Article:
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2.4 Motivation - Theories 2014

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Deborah Kelly

on 3 November 2018

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Transcript of 2.4 Motivation - Theories 2014

Indicators of poor staff motivation
Poor performance
Labour turnover
Poor response rate
2.4 Motivation in theory
Do you think money motivates?
Maslow's Hierarchy as applied to Business
Limitations of Maslow's approach
Criticisms of Maslow's hierarchy include:

Not everyone has the same needs as are assumed by the hierarchy.
In practice it can be very difficult to identify the degree to which each need has been met and which level a worker is "on".
Money is necessary to satisfy physical needs, yet it might also play a role in satisfying the other levels of needs, such as status and esteem.
Self- actualization (
a sense of self-fulfillment reached by feeling enriched and developed by what one has learned and achieved
) is never permanently achieved - as some observers of the hierarchy have suggested. Jobs must continually offer challenges and opportunities for fulfillment, otherwise going down a level in the hierarchy will occur.
Source: http://www.entrepreneur.com/dbimages/blog/h1/money-make-difference.jpg
How important is pay for motivating workers?
Many studies have been undertaken to try and explain
what motivates workers
. There seems to be
some agreement that pay and benefits are important
in encouraging staff to work well, but these are not necessarily the most important factors.
Work enjoyment, work challenges
for work well done - these are the factors most frequently quoted by employees when asked what keeps them with their current employer.

Research carried out by the mobile phone company O2 found that
85% of employees
would be
more loyal
to their company
they were
praised for their work
suggested that they would
in their jobs
thanked more often
. Just under 50% of workers had either never been thanked by their companies or could not remember the last time they were. Finally, managers should take note that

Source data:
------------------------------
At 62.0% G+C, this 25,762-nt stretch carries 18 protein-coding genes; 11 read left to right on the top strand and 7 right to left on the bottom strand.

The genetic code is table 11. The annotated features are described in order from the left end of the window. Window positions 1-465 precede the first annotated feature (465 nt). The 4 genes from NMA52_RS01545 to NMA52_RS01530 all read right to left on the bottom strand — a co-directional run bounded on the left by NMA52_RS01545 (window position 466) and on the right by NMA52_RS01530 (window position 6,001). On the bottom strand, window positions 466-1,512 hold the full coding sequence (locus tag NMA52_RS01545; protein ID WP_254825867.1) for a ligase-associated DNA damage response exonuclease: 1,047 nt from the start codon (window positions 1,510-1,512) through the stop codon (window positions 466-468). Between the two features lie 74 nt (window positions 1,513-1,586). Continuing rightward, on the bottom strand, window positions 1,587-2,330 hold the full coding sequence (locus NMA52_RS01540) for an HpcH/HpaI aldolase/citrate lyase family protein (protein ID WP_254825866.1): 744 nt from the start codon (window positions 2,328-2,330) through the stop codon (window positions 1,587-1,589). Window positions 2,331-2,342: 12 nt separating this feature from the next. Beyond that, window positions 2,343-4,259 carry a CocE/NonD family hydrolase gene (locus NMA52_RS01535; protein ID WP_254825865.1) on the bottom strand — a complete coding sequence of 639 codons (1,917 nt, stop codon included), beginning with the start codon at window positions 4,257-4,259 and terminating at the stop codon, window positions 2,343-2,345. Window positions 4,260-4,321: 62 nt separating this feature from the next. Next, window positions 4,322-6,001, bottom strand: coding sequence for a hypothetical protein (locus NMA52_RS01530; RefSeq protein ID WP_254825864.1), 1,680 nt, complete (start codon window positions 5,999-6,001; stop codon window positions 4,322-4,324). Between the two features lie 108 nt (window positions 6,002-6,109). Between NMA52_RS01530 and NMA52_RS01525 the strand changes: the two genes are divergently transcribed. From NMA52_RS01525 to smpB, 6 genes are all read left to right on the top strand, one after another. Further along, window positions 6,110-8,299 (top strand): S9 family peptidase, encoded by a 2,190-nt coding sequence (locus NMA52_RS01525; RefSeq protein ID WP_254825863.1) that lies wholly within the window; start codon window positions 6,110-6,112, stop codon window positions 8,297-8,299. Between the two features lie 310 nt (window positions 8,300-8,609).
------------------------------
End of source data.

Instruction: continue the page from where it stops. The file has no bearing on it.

of workers would be willing to
work harder
if they got
more recognition
for the work they did!
Points to think about:

Why do you think that pay and bonuses are not the most important factor for ALL workers?
Explain why "loyalty" and "working harder" are important to a business.
Why do you think "recognition" is important to many workers? Is it important to you?
Well-motivated workers will help an organization achieve its objectives as cost effectively as possible. Motivated workers will also try to reach their own personal goals by satisfying their own needs. Businesses need to have motivated workers.

- the intrinsic and extrinsic factors that stimulate people to take action that lead to achieving a goal.

Intrinsic motivation
- comes from within - satisfaction derived from successfully working on and completing a task.

Extrinsic motivation
- comes from outside - external rewards associated with working on a task (pay and benefits).
Unmotivated or demotivated staff will not perform effectively, offering only the minimum of what is expected. This will impact productivity levels and the competitiveness of the business. Signs will include:
Motivation theories
Herzberg (motivation-hygiene theory)

Mayo (not in syllabus but super important).

Adams (equity theory)
F. W. Taylor - Scientific Management
Maslow and the Hierarchy of Needs
Herzberg and the "Two-Factor Theory:
Theory Comparison of Maslow and Herzberg
The starting point for the study of motivation is Fredrick Wilson Taylor. (1856-1915) He was an American mechanical engineer and had a massive influence on the world of work. His method was known as Scientific Management. A lot of businesses practices in the US, Europe, Japan and former communist countries are based on his work and writings.

Taylor's approach to management is it is managements task to decide exactly how every task should be completed. Then they need to design the tools needed to enable the worker to achieve the task as
as possible.

This method is evident today in every McDonald's in the world - 100 years after it was developed!